Shoes suitable for day or afternoon wear. April, 1914. (I think the stocking at left has a decorative “clock,” not a run.)

The dance called the tango was just becoming popular, along with the afternoon dance, called the “thé dansant” in French. (I just read an article about them in Delineator, May 1914 — written by Irene Castle.)

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1930 Golf Culotte Dress

Butterick golf culotte dress pattern 3285. Delineator, June 1930.

This one is for The Vintage Traveler, who writes about and collects women’s sportswear. I do wish the original page I photographed had not been so faint; in trying to show details of the dress, I may have “enhanced” the photos a bit too much! (The lady golfer is illustrated with a deep tan, but by trying to show her dress more clearly, I have almost erased her face.)

The page title was Country Clothes Designed for Smart Places.

A selection of clothes for the country; Butterick patterns from June 1930.

That probably explains the model’s trim spectator pumps:

Wait — is this a dress (“frock”) or a skirt and [“tuck-in”] blouse? A skirt would be much more practical  when nature called — no woman I know enjoys disrobing in a public restroom cubicle. The short sleeves are a new feature in 1930.

The “tuck-in blouse” of Butterick “culotte frock” 3285. I like the way the colored band around the neckline becomes binding for the button placket(s).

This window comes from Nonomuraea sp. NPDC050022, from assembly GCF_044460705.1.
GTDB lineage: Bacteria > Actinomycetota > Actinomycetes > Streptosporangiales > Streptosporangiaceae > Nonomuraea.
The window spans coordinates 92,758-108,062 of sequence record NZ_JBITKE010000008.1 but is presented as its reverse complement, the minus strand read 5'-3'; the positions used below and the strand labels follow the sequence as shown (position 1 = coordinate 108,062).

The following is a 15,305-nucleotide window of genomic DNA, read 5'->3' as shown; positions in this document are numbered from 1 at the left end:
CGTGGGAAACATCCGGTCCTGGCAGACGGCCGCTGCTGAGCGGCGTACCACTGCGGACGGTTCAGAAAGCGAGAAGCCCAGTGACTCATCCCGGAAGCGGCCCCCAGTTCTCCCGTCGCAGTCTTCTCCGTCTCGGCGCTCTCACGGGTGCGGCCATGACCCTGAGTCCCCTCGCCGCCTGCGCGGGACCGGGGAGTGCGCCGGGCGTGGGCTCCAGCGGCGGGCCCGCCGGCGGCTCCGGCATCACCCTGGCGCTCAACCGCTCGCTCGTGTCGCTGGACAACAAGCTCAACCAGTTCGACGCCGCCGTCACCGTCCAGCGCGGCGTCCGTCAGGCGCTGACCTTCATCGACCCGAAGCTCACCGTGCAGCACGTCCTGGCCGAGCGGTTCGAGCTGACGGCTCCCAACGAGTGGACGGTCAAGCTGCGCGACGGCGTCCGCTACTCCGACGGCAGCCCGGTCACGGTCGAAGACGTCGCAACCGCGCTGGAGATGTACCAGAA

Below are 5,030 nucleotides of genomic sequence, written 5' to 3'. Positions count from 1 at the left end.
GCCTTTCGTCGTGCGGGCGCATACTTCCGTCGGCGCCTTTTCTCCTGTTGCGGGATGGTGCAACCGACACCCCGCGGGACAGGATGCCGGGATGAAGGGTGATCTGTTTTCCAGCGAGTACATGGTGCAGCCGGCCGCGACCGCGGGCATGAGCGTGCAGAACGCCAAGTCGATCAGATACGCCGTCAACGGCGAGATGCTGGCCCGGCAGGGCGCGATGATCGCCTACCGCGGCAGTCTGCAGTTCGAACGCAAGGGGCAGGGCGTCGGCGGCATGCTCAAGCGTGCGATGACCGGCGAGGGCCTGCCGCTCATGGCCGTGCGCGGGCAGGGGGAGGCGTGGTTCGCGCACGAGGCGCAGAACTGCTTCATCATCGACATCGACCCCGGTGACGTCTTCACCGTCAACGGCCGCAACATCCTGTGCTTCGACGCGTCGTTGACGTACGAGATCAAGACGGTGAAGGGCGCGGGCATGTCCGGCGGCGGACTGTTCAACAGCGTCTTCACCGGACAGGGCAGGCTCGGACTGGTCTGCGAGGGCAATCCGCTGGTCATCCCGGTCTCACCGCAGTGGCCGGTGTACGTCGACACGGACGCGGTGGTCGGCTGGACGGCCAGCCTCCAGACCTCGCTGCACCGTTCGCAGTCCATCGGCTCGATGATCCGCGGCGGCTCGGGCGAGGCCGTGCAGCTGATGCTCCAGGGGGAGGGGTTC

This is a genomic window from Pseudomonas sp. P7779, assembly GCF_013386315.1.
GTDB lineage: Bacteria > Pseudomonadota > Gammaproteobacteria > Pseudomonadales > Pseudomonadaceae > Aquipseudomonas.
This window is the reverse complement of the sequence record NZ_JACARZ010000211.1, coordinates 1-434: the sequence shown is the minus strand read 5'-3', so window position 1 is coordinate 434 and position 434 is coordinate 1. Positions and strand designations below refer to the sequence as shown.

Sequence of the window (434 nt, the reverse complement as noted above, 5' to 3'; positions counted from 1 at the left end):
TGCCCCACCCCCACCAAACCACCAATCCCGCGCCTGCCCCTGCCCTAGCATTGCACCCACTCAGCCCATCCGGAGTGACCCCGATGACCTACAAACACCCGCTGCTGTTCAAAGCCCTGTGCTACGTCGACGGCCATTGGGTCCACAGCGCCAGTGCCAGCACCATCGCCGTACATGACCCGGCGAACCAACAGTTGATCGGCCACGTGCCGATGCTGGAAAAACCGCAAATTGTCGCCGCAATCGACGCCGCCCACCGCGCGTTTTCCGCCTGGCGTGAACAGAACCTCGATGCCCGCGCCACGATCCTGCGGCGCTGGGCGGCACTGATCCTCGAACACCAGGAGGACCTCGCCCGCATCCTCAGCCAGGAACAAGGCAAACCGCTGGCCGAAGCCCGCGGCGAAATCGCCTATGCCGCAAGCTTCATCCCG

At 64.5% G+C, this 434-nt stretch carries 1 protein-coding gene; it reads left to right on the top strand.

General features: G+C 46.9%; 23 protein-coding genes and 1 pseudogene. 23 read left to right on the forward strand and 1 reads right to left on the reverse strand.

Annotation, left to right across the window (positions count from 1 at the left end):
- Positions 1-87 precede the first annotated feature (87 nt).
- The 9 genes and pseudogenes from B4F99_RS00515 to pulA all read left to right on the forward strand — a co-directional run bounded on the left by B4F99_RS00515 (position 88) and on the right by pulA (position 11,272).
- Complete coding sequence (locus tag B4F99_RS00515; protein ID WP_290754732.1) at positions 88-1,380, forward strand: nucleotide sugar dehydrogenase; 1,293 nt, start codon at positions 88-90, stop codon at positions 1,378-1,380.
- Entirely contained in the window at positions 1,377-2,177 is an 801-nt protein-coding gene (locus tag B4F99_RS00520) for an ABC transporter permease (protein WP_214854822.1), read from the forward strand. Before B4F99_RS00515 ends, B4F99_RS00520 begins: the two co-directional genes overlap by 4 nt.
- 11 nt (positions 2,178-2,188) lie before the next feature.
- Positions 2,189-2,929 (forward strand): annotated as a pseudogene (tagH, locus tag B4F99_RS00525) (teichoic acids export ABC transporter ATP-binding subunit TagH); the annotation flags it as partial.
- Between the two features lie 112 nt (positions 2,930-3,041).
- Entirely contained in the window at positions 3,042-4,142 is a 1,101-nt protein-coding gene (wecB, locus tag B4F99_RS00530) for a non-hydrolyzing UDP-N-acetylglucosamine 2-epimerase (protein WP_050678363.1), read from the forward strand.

Notice the belt that accentuates the natural waistline — still new in 1930. And the knees are well covered by the new, longer skirt.

When the model is standing normally, the pleats front and back would conceal the fact that this is a trouser skirt. [In trying to show the “trouser” effect, the illustrator may have exaggerated the shadow. The fabric is not sheer.]

Top stitching controls the pleats for many inches. This enlargement shows the back view — with longer sleeves and the blouse untucked.

I find this outfit quite attractive — almost timeless, but it’s eighty-eight years old. The illustration is by Marian Blynn.

Butterick culotte frock 3285, June 1930. Delineator magazine.

 

 

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Patterns of Fashion Book Series Continues!

Cover image from Barnes & Noble website.

Very welcome news to costumers is that the great Patterns of Fashion book series begun by Janet Arnold, who died in 1998,  is being continued. Arnold wrote three gridded pattern books, (Patterns of Fashion 1660 to 1860, Patterns of Fashion 1860 to 1940, and Patterns of Fashion 1560 to 1620, and I just received information from the Costumers’ Alliance about a British source that is continuing her work.

Jenny Tiramani, principal of the School of Historical Dress in London said:

“Please tell people that we have decided not to use a distributor or to put the book for sale on Amazon. They take too much money and we need the funds to keep the school going and to publish Patterns of Fashion 6 & 7 which are both already in the pipeline!

We will be selling the book ourselves from our School of Historical Dress webshop and will try to give a good price for those people buying the book in countries far flung from the UK.